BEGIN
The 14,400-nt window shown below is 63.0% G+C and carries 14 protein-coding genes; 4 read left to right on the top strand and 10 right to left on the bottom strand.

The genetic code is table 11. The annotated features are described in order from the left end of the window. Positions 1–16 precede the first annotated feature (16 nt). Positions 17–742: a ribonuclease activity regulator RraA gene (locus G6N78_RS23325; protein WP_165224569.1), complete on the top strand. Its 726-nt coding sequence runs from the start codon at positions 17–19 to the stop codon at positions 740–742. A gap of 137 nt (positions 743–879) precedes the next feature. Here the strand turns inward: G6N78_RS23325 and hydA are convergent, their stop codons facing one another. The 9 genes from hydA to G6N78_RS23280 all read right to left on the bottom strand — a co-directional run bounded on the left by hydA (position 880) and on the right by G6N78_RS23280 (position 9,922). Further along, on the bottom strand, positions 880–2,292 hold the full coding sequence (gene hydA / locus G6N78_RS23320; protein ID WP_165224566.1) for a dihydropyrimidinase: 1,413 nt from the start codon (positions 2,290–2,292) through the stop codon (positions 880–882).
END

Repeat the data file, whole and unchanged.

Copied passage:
The 14,400-nt window shown below is 63.0% G+C and carries 14 protein-coding genes; 4 read left to right on the top strand and 10 right to left on the bottom strand.

The genetic code is table 11. The annotated features are described in order from the left end of the window. Positions 1–16 precede the first annotated feature (16 nt). Positions 17–742: a ribonuclease activity regulator RraA gene (locus G6N78_RS23325; protein WP_165224569.1), complete on the top strand. Its 726-nt coding sequence runs from the start codon at positions 17–19 to the stop codon at positions 740–742. A gap of 137 nt (positions 743–879) precedes the next feature. Here the strand turns inward: G6N78_RS23325 and hydA are convergent, their stop codons facing one another. The 9 genes from hydA to G6N78_RS23280 all read right to left on the bottom strand — a co-directional run bounded on the left by hydA (position 880) and on the right by G6N78_RS23280 (position 9,922). Further along, on the bottom strand, positions 880–2,292 hold the full coding sequence (gene hydA / locus G6N78_RS23320; protein ID WP_165224566.1) for a dihydropyrimidinase: 1,413 nt from the start codon (positions 2,290–2,292) through the stop codon (positions 880–882).